Being Africa’s most popular tourist destination, approaching the city from the air reminds many a Rwandan of how much work we in Rwanda have ahead of us if we really are to develop proper, functional living spaces for ourselves. You fly over multi-lane highways interspersed with flyovers, overpasses and rail lines; you fly over a sea of red-roofed, white, spic and span apartment buildings and houses on planned grids that eventually give way to a cluster of high-rise buildings that are Cape Town’s financial district. Cape Town is notable for its architectural heritage, with the highest density of Cape Dutch style buildings in the world. Cape Dutch style, which combines the architectural traditions of the Netherlands, Germany, France and Indonesia, is most visible in Constantia, the old government buildings in the Central Business District, and along Long Street. The Artscape Theatre Centre is the main performing arts venue in Cape Town.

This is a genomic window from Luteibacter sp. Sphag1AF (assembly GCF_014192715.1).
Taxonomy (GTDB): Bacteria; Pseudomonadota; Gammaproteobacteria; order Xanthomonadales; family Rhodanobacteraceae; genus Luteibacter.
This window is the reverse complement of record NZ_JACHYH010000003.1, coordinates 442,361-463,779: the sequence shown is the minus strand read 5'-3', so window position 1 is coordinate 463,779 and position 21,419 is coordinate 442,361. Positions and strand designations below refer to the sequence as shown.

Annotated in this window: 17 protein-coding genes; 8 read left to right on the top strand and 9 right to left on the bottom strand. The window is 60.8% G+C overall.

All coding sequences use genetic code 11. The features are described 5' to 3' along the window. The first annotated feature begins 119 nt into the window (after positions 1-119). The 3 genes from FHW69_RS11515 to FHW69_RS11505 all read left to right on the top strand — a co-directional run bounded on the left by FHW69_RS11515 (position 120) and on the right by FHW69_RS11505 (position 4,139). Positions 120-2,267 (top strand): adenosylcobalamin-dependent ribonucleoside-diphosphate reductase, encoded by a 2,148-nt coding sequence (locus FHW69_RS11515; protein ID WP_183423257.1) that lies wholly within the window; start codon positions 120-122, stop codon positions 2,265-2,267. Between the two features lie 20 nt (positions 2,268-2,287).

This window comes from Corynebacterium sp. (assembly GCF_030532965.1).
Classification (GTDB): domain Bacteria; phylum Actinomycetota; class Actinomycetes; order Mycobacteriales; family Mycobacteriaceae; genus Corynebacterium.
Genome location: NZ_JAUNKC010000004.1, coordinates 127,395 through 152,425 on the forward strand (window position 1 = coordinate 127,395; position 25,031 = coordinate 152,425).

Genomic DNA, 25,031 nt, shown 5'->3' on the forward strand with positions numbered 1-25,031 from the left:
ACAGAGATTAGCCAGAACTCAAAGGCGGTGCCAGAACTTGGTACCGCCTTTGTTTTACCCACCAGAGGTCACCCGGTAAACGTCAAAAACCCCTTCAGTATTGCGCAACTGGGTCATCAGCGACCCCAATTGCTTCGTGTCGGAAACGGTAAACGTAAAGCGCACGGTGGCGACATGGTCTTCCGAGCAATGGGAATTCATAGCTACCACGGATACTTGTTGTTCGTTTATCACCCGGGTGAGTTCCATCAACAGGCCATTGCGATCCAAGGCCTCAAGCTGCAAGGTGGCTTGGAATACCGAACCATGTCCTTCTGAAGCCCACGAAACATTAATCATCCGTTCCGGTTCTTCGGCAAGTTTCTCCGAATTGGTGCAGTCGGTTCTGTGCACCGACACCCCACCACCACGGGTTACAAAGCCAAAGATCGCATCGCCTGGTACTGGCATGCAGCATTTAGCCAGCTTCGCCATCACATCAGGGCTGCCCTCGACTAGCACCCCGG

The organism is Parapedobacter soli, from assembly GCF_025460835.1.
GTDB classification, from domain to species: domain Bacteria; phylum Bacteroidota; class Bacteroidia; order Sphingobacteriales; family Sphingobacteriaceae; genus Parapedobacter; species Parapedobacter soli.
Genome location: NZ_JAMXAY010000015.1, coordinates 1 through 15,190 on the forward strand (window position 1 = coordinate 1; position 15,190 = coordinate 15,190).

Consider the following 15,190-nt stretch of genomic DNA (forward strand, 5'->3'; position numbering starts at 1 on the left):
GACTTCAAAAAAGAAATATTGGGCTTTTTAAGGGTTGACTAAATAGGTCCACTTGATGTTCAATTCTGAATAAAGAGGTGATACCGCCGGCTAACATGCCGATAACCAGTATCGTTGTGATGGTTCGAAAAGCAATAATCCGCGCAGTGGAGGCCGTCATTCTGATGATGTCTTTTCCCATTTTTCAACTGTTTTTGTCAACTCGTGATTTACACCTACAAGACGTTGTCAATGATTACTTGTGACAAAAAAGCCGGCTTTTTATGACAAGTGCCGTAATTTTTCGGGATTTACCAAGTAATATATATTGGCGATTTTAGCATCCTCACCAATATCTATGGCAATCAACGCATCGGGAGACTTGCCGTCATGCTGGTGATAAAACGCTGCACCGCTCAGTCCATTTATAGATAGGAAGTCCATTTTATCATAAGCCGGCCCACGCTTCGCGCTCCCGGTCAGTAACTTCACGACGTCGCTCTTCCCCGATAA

Cape Town also has a long tradition as a port city. The Port of Cape Town, the city’s main port, is in Table Bay, directly to the north of the central business district. The port is a hub for ships in the southern Atlantic: it is located along one of the busiest shipping corridors in the world. It is also a busy container port, second only to Durban in South Africa.

The Port of Cape Town (specifically the V&A Waterfront) made headlines worldwide in 2009 when plans to berth the iconic liner QE2 were announced.

On the approach to Cape Town International Airport, I was impressed by its huge size. And as always, when I see these big airports that are international hubs, I marvel at the organisational ability and efficiency that keep them functioning like clockwork, around the clock. Same feeling I got when I landed at Johannesburg’s Oliver Tambo and others like that.

Historic sites, restaurants, tourist havens

The Cape Winelands, in particular the towns of Stellenbosch, Paarl and Franschhoek, are popular day trips from the city for sightseeing and wine tasting.